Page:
So what we did is we took a 4 megabase genome and split it up into 87 segments, each about 50 kb DNA, each about 40 genes. This is about something we can handle. Then we synthesize the DNA, we don't start from oligos, we start from fairly big gene bytes. So this is DNA synthesis, genome synthesis, then yeast assembly, and each of those 50 kb pieces is put into a plasmid, we put the plasmid into ecoli, and this is a recoded 50 kb section. And this is the chromosomal wild type 50 kb section. You have to make sure that all the genes are functional, so we replace the 50 kb from wild type with our synthetic 50 kb... effectively we have a strain that has 50 kb of recoded genome on its plasmid, effectively a single copy. What we went through is most of those, and we will show some initial results.

We had 63% of all the recoded genes now tested. That includes 53% of essential genes, and these are important because even though we don't go down to the gene level to check functionality... if essential gene doesn't work, then it's not a viable cell. So what we did is we looked at the fitness of all of these pieces of genome and just to be clear, each of these yellow patches are 50 kb segments in a different strain. So these are different strains each with a different 50 kb each with 40 different genes. Most of these are fairly fit, they have close to wildtype fitness. Some of them do have higher fitness. Some of them have lower fitness, we went down to find which genes were responsible and we're able to fix this.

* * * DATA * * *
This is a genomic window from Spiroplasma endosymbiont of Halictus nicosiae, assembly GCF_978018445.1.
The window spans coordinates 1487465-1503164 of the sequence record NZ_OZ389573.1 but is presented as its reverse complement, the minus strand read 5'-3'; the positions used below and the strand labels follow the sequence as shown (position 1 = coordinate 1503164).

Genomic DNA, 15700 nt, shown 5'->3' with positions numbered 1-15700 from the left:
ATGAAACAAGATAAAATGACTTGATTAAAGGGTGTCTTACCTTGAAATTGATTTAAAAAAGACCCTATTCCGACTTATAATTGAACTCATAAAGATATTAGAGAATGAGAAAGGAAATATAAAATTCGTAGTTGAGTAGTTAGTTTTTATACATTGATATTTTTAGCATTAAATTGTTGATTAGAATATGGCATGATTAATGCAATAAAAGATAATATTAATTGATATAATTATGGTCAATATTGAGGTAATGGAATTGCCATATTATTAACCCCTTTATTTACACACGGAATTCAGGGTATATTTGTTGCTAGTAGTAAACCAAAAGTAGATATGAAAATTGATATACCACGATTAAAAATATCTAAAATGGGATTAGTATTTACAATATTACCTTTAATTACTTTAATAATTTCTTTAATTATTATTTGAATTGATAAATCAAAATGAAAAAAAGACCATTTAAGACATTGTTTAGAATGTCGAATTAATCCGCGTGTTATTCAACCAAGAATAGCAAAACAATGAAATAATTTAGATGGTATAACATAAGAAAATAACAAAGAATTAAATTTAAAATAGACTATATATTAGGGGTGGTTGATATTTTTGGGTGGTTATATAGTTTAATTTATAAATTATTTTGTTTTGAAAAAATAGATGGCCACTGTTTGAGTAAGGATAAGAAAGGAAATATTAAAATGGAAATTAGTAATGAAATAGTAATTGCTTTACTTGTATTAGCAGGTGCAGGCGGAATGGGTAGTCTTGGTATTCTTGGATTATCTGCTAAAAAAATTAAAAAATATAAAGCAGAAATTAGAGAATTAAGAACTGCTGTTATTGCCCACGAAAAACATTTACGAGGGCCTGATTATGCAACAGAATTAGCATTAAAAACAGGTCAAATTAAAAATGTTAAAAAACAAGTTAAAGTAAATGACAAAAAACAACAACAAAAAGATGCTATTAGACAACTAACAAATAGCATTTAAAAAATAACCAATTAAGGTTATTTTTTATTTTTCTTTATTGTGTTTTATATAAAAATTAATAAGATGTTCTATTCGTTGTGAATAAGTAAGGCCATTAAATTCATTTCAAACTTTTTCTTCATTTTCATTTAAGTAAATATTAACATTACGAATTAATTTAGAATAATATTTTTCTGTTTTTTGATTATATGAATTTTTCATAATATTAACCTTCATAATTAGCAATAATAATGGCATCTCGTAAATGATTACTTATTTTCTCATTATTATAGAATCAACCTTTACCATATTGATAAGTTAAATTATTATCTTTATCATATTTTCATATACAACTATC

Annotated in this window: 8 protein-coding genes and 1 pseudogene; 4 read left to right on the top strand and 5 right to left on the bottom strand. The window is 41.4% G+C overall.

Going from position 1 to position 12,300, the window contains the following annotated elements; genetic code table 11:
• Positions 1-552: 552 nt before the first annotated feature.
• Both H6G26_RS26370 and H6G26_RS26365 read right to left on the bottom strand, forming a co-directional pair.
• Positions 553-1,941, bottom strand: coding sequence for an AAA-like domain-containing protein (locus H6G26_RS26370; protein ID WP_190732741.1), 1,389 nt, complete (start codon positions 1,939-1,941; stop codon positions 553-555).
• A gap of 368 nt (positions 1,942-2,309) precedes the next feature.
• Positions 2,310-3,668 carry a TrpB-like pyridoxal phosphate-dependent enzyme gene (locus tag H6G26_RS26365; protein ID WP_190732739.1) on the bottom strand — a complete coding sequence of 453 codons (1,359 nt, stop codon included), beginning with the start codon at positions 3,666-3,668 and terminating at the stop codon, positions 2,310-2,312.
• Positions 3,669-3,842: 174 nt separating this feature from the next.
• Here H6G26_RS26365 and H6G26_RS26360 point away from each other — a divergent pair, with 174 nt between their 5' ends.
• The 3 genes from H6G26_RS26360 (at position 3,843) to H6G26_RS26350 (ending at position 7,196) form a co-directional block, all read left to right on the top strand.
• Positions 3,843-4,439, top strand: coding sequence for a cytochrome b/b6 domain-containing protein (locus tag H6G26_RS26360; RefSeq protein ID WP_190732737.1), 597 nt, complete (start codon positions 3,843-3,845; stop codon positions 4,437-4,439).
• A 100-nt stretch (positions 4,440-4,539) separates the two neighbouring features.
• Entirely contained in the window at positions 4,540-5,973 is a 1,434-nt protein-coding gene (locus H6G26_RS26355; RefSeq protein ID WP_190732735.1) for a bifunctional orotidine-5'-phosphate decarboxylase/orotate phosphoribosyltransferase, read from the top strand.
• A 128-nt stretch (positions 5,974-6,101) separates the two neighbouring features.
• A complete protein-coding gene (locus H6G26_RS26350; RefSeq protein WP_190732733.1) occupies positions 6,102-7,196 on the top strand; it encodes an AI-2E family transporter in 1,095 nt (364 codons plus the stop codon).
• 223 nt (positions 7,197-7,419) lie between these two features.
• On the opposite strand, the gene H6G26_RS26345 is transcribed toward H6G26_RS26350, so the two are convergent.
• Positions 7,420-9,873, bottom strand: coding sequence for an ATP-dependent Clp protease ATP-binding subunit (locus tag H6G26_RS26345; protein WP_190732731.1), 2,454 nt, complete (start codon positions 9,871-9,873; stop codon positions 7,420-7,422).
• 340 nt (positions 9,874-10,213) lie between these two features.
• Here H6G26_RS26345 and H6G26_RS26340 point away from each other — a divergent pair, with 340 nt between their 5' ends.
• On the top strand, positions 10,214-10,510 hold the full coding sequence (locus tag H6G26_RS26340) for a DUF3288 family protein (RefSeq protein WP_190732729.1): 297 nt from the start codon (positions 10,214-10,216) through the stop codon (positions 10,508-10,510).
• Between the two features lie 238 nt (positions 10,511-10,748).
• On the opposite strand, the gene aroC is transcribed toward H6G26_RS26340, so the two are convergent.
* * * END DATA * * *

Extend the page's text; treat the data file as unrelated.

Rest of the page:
We also want to check that the genes are expressed. So far, we're happy to say that compared to wildtype, the recoded genes in blue are actually fairly healthy. The last thing you need if you want to recode is troubleshooting problems. We have two ways. One is to redesign the gene. We have a solid computational design for this genome. And the other one is using MAGE, which is our go-to for fixing genes that don't work in the recoded version.

To summarize, this ecoli project is the first example of a radically recoded genome. 7 different codons were recoded. We showed that we have comparable fitness to wild type. We show that de novo synthesis is able to be done with genome synthesis. Step-wise experimental validation was also required for this kind of thing.

Also, team members: George Church, Matthieu M. Landon, Marc Guell, Marc J. Lajoie, Gleb Kuznetsov, Jun Teramoto, Julie E. Norville, Natalie Cervantes, Minerva Zhou, Michael G. Napolitano, Mark Moosburner, Benjamin W. Pruitt, Nick Conway, Daniel B. Goodman, Kerry Singh, Cameron L. Gardner, Alexandra Gonzales, Barry L. Wanner.

Q: Were you able to correct that by maintaining your original strategy, or did you have to put back some of the codons?

A: That's a good point. One of the cases of vary bad fitness was actually, so we only recode protein coding genes, however we don't touch promoters. Some promoters are overlapping. The problem with the fitness here was a very central pathway for which the promoeter was overlapping the gene. So we used MAGE to find alternative codings of that area, to fix the gene and fix the promoter.

Q: Degeneracy of the code allows you to relax secondary structure in mRNA. Have you looked at how large an organism you might be able to recode?

A: First thing, shout out to the computational design for providing a really robust... we see 13 problems. Computationally this is solid. It was based on other things, like calculation of ribosome binding site strength and mRNA structure scores. We did not look at scaling this up to human, but you could say that if you had enough information to incorporate this into a computational platform... a lot of the factors, knowing very well, are not known to that extent in human. Putting effort into the computational design and putting the knowledge into the bioinformatics would really help us and really benefit a larger project.